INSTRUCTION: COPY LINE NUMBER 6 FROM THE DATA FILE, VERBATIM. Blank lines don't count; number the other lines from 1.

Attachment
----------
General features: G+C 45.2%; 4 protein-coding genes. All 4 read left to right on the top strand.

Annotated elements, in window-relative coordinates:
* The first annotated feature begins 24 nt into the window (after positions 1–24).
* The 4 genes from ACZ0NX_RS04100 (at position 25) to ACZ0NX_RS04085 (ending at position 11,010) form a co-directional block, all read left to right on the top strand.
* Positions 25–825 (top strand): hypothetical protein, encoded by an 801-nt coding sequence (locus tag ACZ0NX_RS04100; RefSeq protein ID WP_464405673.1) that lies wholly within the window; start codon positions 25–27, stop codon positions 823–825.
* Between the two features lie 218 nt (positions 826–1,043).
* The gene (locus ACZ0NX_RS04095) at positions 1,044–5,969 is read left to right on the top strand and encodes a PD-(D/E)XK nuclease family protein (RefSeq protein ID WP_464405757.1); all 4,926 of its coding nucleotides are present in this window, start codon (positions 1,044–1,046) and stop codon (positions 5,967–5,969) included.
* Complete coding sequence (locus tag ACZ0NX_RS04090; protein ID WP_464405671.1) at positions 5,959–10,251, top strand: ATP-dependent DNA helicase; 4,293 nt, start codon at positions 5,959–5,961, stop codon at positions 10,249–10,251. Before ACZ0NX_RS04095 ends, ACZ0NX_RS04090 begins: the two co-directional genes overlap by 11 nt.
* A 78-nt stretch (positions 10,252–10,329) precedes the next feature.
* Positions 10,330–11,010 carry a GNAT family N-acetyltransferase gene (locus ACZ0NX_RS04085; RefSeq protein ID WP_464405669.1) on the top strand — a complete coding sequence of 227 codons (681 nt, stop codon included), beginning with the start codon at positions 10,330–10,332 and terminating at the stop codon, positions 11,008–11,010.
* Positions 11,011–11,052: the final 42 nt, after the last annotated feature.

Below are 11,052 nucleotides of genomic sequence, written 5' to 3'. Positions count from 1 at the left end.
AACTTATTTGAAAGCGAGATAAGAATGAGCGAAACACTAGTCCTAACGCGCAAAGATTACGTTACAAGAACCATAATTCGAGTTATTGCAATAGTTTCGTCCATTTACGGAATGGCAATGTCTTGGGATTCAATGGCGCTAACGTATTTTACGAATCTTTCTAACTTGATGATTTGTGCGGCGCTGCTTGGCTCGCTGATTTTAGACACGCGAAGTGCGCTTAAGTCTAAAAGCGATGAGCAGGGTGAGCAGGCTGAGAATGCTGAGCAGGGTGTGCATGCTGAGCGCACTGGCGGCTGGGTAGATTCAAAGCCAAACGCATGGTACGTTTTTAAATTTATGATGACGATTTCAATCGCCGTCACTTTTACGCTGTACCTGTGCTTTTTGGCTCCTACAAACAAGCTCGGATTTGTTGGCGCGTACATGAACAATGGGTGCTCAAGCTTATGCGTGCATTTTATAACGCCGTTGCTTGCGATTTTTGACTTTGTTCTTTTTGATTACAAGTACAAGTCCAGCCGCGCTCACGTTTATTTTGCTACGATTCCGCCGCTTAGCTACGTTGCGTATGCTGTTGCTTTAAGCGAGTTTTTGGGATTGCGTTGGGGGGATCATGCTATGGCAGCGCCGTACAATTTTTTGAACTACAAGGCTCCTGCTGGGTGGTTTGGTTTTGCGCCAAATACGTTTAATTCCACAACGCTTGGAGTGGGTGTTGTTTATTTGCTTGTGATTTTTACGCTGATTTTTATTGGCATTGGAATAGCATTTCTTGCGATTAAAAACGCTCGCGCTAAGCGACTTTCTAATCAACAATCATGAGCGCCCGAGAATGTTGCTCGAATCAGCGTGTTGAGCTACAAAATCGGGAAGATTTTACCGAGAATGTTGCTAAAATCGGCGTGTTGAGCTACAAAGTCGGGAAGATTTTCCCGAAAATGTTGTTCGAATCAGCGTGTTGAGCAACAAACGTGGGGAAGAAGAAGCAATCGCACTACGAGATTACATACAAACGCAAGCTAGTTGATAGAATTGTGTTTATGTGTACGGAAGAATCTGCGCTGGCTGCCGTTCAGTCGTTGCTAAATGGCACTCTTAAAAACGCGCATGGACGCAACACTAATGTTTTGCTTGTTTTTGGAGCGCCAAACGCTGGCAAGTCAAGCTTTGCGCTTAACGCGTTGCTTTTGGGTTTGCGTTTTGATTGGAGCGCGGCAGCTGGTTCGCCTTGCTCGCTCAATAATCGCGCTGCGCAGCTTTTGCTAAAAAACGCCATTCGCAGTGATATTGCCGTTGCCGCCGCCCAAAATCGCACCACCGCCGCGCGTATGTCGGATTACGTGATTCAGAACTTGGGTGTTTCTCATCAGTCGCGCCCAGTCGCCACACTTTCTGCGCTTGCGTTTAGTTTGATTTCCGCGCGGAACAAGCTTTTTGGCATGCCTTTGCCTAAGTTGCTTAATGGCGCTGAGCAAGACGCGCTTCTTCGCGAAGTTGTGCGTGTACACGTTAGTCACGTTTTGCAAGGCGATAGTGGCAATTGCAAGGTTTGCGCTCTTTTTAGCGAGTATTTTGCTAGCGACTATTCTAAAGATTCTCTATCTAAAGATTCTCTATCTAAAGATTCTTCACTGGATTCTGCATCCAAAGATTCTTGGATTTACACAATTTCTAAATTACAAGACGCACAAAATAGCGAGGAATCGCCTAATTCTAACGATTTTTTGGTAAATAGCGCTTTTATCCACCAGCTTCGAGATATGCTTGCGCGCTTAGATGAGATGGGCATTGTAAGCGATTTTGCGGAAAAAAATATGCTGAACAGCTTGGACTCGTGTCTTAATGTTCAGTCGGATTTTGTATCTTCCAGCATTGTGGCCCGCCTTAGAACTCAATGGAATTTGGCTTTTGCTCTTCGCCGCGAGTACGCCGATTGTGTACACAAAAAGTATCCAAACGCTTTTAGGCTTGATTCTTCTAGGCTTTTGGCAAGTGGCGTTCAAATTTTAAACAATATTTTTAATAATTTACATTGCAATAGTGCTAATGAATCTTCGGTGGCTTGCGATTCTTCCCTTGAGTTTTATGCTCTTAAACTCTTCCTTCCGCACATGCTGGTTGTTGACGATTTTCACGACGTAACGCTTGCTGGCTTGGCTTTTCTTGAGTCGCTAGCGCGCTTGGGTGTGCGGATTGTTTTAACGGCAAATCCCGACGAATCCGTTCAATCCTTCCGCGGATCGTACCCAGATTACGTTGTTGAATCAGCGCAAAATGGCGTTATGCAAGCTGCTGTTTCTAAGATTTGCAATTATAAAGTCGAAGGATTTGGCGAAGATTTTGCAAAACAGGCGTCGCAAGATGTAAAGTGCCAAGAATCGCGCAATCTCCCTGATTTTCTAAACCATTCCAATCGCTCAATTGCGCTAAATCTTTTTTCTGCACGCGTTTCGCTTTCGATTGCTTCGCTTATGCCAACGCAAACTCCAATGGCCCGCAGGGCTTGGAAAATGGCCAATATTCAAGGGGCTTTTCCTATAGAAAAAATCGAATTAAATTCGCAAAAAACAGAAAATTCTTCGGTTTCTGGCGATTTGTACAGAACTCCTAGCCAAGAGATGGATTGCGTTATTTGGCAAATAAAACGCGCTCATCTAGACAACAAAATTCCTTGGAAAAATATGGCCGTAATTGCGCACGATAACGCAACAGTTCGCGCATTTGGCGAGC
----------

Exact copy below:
* Between the two features lie 218 nt (positions 826–1,043).